Wednesday, July 28, 2010

The New CEO

Michael Krasny's Forum this morning began with a discussion of the change in CEO at BP, with the hapless Tony Hayward shuffled off to Siberia (well, Russia - but I love that!) and replaced by an earnest, blond (has to be a blond) American - he even grew up in Mississippi.  The question was, does the CEO make a real difference in the corporate culture?

Speaking from many years working well below the CEO level in American big business, I'll say he does.  I've always argued that the tone in any organization comes from the top.  What the CEO says, and does, and expects, sets the example for the rest of the organization; this form of "trickle down" actually trickles down.  What I heard from my bosses about work expectations was a reflection of what they heard from theirs, and on up the line to the top guy.  When the CEO changes, the expectations change.  The question is, how do they change?

There's an old saying in the tech world:  you can have it good, fast, or cheap - pick two.  BP's disastrous safety record, the worst in the oil industry as reported by ABC News, implies that BP management, starting with CEO Tony Hayward, regularly chose "fast and cheap."  "Good" wasn't on the agenda.  Will Robert Dudley change the corporate culture and move expectations toward "good and cheap" (but not fast) or "good and fast" (but not cheap)??  We'll find out.  If his expectations don't include "good," BP workers will continue to die. 

Yes, the oil spill is terrible, but this company kills people regularly.  Thirteen died in this incident.  Thirty more died in two incidents before this one.  And on it goes; check the ABC News article for the awful details.  I worked in the financial industry, where a focus on "fast and cheap" may have meant that someone would lose money; but nobody died.  In the oil industry, people die when quality and safety aren't on the checklist.  Is Mr. Dudley up to this?  We'll see.


  1. The tone of an organization starts at the top.

    But with an industry which consumes, exploits, extracts--the measure of its behavior is better gauged by the kind of regulation it must deal with. Under Bush, petroleum leases and monitoring were allowed to go slack. Want some immediate confirmation? Check out the pollution releases at the oil plants in the Bay Area between 2001 and 2008--they were given carte blanche.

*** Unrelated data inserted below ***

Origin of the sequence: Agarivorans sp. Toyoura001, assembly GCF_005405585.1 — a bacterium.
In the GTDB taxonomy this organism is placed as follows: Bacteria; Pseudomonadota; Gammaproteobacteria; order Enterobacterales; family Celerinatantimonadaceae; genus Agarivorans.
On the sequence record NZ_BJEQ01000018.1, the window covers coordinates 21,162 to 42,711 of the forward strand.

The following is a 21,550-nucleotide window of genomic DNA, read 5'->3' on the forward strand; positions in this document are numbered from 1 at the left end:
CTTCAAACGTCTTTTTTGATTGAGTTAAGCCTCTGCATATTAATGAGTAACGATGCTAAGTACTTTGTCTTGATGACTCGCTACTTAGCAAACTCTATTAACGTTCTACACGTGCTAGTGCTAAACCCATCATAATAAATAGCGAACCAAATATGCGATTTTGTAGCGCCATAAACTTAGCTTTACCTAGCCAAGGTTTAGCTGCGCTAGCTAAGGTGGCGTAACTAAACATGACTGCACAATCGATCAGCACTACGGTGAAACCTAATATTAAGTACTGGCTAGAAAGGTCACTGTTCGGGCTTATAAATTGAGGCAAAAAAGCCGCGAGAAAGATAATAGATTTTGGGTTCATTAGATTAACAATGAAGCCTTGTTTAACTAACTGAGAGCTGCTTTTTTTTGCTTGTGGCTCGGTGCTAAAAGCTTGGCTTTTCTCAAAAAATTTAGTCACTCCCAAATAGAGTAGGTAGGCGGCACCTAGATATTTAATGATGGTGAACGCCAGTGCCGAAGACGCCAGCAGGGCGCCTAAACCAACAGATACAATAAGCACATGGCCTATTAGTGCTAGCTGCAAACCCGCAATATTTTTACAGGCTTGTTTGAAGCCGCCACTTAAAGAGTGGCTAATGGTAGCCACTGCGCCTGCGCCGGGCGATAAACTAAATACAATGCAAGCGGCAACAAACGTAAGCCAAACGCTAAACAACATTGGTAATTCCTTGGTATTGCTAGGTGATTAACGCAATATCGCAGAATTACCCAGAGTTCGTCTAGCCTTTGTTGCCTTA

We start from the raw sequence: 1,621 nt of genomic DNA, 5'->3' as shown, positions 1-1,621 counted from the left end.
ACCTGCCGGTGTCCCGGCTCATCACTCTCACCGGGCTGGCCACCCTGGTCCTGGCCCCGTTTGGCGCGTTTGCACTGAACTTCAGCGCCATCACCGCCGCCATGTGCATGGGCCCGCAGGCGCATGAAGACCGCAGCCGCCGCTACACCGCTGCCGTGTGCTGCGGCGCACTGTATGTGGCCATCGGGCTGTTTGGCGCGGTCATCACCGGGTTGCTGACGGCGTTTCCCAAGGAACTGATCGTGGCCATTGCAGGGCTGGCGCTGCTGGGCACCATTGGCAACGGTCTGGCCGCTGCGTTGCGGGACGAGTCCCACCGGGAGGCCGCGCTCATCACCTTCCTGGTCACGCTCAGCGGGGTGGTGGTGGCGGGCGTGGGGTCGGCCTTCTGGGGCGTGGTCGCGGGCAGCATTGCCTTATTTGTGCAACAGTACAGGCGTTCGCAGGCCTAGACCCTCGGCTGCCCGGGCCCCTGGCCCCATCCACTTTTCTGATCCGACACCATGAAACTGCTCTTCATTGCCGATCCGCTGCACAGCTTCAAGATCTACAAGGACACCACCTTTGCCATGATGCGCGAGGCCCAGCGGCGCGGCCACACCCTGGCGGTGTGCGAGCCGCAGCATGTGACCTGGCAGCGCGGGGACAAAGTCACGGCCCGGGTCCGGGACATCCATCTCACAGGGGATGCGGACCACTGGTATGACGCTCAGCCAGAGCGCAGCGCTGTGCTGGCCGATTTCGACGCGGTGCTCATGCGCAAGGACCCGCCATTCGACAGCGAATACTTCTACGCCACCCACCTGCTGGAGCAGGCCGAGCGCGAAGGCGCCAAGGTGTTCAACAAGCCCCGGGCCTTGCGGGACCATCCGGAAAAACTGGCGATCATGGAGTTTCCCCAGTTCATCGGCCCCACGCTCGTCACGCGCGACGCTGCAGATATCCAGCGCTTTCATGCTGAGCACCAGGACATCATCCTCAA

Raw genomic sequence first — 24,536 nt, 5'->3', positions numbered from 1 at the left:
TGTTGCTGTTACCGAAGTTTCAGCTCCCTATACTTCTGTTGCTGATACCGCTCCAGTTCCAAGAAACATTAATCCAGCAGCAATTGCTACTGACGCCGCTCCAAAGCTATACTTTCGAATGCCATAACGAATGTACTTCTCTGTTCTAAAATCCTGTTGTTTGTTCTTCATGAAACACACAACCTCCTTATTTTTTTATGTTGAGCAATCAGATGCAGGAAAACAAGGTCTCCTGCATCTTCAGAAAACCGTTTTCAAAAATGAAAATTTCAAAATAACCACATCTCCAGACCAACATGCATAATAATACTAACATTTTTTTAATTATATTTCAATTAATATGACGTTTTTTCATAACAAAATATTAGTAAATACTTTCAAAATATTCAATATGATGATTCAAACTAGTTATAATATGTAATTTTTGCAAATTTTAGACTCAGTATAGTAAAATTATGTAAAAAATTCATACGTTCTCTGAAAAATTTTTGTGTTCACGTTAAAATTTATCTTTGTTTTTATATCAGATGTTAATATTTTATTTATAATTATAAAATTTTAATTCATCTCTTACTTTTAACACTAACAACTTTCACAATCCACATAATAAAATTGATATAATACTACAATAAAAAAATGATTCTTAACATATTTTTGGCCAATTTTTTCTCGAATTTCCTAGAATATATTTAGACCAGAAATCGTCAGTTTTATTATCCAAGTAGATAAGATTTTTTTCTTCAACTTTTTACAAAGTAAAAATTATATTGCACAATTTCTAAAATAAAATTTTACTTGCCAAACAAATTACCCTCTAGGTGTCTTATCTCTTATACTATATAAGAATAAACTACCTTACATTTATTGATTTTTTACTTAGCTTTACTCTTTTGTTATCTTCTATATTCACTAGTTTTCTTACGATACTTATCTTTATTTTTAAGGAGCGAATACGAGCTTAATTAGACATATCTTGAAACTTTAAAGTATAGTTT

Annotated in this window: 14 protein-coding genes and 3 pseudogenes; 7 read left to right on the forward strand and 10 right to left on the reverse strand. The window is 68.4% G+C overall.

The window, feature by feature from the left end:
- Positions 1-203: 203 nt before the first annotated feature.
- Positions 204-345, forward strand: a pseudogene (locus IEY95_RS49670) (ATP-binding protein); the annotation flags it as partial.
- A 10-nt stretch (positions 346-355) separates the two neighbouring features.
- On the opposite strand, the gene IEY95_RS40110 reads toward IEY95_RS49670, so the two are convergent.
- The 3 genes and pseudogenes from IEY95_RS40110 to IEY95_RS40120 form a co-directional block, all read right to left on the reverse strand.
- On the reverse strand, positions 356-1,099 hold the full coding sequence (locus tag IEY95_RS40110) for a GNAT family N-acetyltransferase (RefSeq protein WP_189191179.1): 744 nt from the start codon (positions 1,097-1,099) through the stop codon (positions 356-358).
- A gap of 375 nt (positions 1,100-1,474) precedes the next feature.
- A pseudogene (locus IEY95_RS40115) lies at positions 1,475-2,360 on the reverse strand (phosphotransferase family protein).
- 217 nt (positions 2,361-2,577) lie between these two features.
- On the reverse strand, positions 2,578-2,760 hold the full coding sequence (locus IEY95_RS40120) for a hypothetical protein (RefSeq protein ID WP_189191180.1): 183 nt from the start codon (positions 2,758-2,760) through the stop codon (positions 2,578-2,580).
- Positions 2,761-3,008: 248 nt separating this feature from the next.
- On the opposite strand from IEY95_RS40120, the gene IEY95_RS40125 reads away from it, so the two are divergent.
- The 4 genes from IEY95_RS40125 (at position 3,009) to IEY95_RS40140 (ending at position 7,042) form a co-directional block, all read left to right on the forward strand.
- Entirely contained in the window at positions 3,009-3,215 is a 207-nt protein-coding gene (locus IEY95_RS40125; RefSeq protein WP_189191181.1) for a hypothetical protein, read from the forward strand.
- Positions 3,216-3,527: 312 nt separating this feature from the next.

BP's behavior is a measure of what the federal regulators allowed. A company like BP will do whatever it can get away with, up to and including paying relatively small fines for countless "little sins". BP ruthlessly ran through a series of cheap possible fixes in the gulf, before it finally committed to doing what it hoped it wouldn't have to spend in the end. It fought every step of the way, while pretending to be "on top of everything" to the media.

    BP's leases in the Western Hemisphere should all be summarily terminated, and put back up for bid to American petroleum corporations; and the new leases should be ironclad with guarantees of fail-safe precautions against this kind of disaster.

    Or--if we have the will--we should simply stop this continental shelf drilling forever. In the long run, the tiny amounts of oil to be extracted won't amount to a hill of beans--the price-breaks which these "alternate sources" will facilitate will only be significant to the corporations, which might hope to make a few hundred millions more, while the actual "difference" at the pump would just be pennies to the consumer. But, what the hell, the Supreme Court says big companies deserve to buy whomever they want, and our Congress-people come relatively cheap. What's a vote cost these days? --very reasonable.

  2. You're perfectly right about the regulatory issues, Curtis. However, while researching this post, I found an article stating that over a multi-year period where BP racked up safety violations literally by the score, Exxon Mobil (subject to the identical regulatory regime) had one safety violation. So it isn't ONLY the regulators.

    I agree with you about what should happen to BP but question whether anyone has the will to make it happen. I definitely question whether anyone has the will to admit that we can't continue to rely on oil, no matter where we drill.